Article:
The aging process

As people age, changes take place in the nervous and muscular systems that make the body less able to activate the muscles. Studies show that this process can be slowed considerably through activity and exercise.

Bone density and muscle strength

A relationship has been established between bone density and inactivity. Increased stress on bones stimulates bone growth; lack of stress decreases bone growth. Weight-bearing activities (activities that make the muscles work against gravity, such as walking) produce the stress needed to stimulate bone growth. Lack of muscular stress on bones, as well as lack of weight-bearing stimuli will lead to decreased bone density.

Changes that occur as we age:
  • 18 to 24 — Peak bone density and strength in bones
  • 25 to 35 — Maximal muscle strength
  • 30 — Decline in arm strength at a steady rate
  • 35 — Loss of ½ lb muscle, gain of 1½ lbs fat each year
  • 40 to 50 — Declines in bone mineral density
  • 60 to 70 — Decline in strength force by 20 percent to 40 percent

Musculoskeletal changes with aging

A. Natural causes (biologic causes) — These include decreases in the number and size of muscle fibers and a cardiovascular system that loses efficiency over time. These are causes we cannot change.

B. Functional causes — A decrease in activity as people age can also decrease flexibility and strength. We can take steps to guard against this process. In other words, stay active.

Exercise choices
  • Osteoarthritis — Walking, swimming, biking, and stretching are recommended. Avoid activities that put excessive stress on the joint, such as aerobic workouts, running, or competitive sports.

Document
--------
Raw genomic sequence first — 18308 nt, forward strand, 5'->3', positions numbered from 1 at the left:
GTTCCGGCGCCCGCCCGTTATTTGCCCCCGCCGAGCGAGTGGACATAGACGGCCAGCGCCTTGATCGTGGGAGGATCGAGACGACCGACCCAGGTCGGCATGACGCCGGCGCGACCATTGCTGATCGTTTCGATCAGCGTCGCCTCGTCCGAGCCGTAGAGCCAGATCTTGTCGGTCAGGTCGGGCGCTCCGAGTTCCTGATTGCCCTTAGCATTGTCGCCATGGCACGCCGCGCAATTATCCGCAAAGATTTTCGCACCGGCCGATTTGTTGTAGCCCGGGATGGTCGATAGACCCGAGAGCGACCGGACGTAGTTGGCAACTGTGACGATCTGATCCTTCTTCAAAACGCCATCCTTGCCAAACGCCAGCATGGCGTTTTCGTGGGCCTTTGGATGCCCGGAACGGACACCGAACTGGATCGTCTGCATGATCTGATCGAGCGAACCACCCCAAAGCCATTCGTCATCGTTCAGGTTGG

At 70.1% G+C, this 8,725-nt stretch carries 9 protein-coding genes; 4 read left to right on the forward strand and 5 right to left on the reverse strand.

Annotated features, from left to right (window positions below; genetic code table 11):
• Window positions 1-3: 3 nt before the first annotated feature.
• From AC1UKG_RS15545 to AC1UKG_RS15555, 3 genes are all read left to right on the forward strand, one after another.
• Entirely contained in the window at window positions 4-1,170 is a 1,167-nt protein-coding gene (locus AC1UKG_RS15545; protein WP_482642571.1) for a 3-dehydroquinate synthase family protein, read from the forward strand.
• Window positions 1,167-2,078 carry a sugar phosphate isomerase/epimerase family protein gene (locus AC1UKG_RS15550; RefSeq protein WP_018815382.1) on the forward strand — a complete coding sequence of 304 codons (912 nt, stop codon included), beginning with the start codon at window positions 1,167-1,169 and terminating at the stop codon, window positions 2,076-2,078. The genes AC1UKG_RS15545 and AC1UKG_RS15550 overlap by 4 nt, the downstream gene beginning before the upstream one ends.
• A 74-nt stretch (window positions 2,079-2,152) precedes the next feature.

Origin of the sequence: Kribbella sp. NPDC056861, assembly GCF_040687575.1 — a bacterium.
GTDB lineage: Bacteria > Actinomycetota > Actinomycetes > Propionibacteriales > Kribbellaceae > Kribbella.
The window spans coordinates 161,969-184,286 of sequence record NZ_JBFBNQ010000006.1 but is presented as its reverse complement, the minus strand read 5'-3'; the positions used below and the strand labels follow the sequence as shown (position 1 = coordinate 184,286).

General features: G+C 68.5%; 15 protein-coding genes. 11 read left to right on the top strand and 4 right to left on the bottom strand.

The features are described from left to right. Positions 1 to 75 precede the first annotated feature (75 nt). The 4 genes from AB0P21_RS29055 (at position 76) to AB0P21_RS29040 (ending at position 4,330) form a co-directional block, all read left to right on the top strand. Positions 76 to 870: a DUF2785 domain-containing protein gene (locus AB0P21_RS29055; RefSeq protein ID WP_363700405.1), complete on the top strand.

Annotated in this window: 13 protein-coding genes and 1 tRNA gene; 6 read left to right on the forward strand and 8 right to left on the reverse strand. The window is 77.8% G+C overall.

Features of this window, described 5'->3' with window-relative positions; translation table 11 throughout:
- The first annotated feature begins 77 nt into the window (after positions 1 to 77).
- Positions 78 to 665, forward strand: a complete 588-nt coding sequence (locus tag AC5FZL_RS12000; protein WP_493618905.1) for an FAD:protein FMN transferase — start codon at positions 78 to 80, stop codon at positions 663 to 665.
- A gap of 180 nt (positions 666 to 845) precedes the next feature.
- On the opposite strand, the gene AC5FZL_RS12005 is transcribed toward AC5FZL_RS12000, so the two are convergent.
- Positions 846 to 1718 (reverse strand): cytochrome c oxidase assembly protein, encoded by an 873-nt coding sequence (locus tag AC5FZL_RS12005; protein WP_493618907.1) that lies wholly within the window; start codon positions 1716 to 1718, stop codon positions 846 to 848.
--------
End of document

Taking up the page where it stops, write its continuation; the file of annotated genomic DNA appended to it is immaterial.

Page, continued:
• Low back pain — Try daily stretching, followed by a more active exercise program that includes walking, swimming, biking, and strength training.
  • Osteoporosis — Recommended are weight-bearing activities such as walking, hiking, biking, stair climbing, dancing, racquet sports, and treadmill.
  • Total joint replacement — Recommended are activities that do not place repeated stress on the replacements, such as swimming, biking, golf, or doubles tennis.


This condition is an overall reduction in bone mass below the normal adult range. The chemical composition of bone is unchanged; there is simply less bone.


  • Hormone deficiency of the menopausal state (The hormone estrogen protects against bone loss. Levels of estrogen decrease after menopause.)
  • Nutritional deficiencies, specifically but not limited to dietary calcium
  • Decreased physical activity or immobilization

Exercise or simply increased physical activity has been shown to be associated with an increased bone mass.

Find a program you like and stick with it to be fit for life


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This information is provided by the Cleveland Clinic and is not intended to replace the medical advice of your doctor or health care provider. Please consult your health care provider for advice about a specific medical condition. This document was last reviewed on: 4/2/2012...#4383